As a result, we hold unrealistic expectations of what it means to be human. We forget about grace and what it means to be a good sinner.

I’m not one who likes to admit my humanity. Like many people, I fight it. I try to rise above it. But after parenting for 20 years, I’ve realized how this tendency hurts me and my family. Sometimes, it takes a jolt to help me get over myself and remember why I need Jesus.

We all hope to be good moms, yet when we parent with unhealthy mindsets or dismissal of our humanity, we undermine ourselves. Here are 4 things that can ruin your motherhood (and mine) by channeling energy in the wrong direction.

1. Perfectionism. Nobody likes to feel subpar or mediocre, especially in an age of superstars. Through social media, you now witness the best in every field and can compare yourself to every woman on earth.

Perfectionism will make you want to quit. It will make you question whether you should be a mom and convince you you’re doing it completely wrong. God created you to parent with a spirit of strength, not defeat, yet perfectionism steals your joy, peace, and connection with family. It tells you only the best will do, and if you can’t be superb, then you shouldn’t do it at all.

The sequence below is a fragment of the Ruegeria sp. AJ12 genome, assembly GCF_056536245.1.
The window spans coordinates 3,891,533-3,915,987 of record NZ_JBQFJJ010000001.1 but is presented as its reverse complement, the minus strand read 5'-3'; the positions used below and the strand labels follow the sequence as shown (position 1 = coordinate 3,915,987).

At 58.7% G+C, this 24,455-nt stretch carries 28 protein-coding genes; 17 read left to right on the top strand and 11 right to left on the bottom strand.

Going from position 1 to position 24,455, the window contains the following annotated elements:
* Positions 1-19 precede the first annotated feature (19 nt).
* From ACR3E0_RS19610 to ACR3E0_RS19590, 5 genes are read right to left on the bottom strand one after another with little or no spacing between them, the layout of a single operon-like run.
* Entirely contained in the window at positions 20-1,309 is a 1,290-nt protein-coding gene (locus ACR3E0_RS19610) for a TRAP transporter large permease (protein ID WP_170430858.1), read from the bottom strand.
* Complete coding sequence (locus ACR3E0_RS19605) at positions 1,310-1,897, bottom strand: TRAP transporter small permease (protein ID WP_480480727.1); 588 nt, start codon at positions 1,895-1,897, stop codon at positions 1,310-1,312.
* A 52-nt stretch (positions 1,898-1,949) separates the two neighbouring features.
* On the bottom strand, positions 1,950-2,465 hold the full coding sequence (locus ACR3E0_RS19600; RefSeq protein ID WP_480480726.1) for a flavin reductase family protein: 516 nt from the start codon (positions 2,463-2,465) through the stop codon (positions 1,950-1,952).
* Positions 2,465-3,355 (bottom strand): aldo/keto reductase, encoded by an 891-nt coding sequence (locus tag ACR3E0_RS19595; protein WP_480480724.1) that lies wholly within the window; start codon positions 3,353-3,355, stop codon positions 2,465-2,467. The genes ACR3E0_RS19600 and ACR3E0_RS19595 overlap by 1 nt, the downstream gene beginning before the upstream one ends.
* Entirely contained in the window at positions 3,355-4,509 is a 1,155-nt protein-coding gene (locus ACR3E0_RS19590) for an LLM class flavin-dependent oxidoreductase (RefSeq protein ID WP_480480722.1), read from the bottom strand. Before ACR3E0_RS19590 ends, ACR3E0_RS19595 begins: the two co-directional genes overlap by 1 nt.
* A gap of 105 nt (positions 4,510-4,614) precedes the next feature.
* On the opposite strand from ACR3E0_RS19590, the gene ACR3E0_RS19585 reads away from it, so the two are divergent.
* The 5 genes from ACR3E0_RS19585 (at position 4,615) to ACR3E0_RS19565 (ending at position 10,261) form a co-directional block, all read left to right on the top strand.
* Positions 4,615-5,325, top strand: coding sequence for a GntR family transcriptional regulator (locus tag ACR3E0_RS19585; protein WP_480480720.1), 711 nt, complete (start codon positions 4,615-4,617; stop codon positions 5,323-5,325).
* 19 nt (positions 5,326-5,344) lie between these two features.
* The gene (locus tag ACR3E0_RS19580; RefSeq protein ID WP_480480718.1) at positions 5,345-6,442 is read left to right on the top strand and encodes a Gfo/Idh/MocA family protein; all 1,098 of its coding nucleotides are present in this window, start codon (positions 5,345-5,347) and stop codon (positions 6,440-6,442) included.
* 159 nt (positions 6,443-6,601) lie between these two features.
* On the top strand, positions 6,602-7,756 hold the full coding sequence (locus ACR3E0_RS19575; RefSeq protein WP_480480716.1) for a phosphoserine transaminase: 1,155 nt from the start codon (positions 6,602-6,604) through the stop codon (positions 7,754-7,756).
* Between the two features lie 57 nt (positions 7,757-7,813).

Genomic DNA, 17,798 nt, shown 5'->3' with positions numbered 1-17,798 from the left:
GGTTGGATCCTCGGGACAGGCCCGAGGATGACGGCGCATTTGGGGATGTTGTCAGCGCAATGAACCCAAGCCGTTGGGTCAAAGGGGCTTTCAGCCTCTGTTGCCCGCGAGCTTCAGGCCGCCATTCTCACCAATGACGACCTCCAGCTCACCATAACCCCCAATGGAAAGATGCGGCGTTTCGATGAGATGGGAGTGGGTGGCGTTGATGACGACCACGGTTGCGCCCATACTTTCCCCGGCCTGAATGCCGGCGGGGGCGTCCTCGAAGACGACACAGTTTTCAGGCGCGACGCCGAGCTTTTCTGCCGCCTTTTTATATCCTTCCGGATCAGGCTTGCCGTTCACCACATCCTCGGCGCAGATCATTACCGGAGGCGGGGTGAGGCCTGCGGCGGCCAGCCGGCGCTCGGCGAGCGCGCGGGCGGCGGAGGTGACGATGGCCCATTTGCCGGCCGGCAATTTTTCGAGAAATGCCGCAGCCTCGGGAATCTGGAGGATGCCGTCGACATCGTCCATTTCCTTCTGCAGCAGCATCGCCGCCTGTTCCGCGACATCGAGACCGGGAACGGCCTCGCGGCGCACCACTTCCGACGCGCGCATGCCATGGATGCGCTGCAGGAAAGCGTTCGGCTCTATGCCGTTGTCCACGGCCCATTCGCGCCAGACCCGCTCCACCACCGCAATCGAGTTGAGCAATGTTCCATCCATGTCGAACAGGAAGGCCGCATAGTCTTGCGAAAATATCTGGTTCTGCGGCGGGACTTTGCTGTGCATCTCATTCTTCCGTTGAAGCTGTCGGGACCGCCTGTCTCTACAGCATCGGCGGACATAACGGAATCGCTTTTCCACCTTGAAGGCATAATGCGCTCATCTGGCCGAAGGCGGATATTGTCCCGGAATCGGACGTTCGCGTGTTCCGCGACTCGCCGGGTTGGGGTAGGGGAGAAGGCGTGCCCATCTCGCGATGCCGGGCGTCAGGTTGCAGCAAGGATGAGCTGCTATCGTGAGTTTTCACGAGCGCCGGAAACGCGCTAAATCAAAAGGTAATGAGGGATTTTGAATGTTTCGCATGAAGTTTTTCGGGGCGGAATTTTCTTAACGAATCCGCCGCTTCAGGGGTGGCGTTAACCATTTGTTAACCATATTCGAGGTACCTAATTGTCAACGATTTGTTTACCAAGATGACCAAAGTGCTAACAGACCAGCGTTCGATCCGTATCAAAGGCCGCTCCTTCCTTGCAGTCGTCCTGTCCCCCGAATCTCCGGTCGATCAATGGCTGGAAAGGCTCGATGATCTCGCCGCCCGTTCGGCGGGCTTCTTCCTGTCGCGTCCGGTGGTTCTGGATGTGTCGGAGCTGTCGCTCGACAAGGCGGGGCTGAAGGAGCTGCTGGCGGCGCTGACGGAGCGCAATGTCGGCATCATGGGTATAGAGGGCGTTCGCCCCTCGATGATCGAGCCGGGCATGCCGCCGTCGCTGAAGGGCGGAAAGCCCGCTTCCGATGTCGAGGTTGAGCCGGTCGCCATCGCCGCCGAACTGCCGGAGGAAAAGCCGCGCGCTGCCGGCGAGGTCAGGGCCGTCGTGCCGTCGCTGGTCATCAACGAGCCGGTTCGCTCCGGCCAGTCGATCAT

Believing that it’s possible to be a perfect mom will trigger constant feelings of failure. You’ll despair as you look at your reflection in the mirror, smell the stench in your teenager’s room, drag a screaming toddler out of Target, or run late getting carpool. This despair takes time, love, and brain space away from your family. It forces you to walk alone because you’re ashamed to share your struggles.